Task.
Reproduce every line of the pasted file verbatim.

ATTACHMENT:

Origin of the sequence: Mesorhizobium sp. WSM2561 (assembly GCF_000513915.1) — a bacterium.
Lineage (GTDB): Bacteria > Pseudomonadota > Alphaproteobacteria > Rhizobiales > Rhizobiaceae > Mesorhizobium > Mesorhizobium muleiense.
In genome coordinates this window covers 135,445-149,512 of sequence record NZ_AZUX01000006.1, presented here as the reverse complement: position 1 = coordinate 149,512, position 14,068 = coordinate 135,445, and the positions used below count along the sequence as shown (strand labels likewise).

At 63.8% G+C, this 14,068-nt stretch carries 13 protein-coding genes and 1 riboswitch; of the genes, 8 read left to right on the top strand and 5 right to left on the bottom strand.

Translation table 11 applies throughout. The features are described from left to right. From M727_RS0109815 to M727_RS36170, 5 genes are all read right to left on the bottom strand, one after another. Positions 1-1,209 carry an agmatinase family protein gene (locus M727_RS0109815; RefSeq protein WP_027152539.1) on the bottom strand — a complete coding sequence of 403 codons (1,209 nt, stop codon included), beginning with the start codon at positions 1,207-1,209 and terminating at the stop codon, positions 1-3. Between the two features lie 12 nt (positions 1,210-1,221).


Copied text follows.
Origin of the sequence: Mesorhizobium sp. WSM2561 (assembly GCF_000513915.1) — a bacterium.
Lineage (GTDB): Bacteria > Pseudomonadota > Alphaproteobacteria > Rhizobiales > Rhizobiaceae > Mesorhizobium > Mesorhizobium muleiense.
In genome coordinates this window covers 135,445-149,512 of sequence record NZ_AZUX01000006.1, presented here as the reverse complement: position 1 = coordinate 149,512, position 14,068 = coordinate 135,445, and the positions used below count along the sequence as shown (strand labels likewise).

At 63.8% G+C, this 14,068-nt stretch carries 13 protein-coding genes and 1 riboswitch; of the genes, 8 read left to right on the top strand and 5 right to left on the bottom strand.

Translation table 11 applies throughout. The features are described from left to right. From M727_RS0109815 to M727_RS36170, 5 genes are all read right to left on the bottom strand, one after another. Positions 1-1,209 carry an agmatinase family protein gene (locus M727_RS0109815; RefSeq protein WP_027152539.1) on the bottom strand — a complete coding sequence of 403 codons (1,209 nt, stop codon included), beginning with the start codon at positions 1,207-1,209 and terminating at the stop codon, positions 1-3. Between the two features lie 12 nt (positions 1,210-1,221).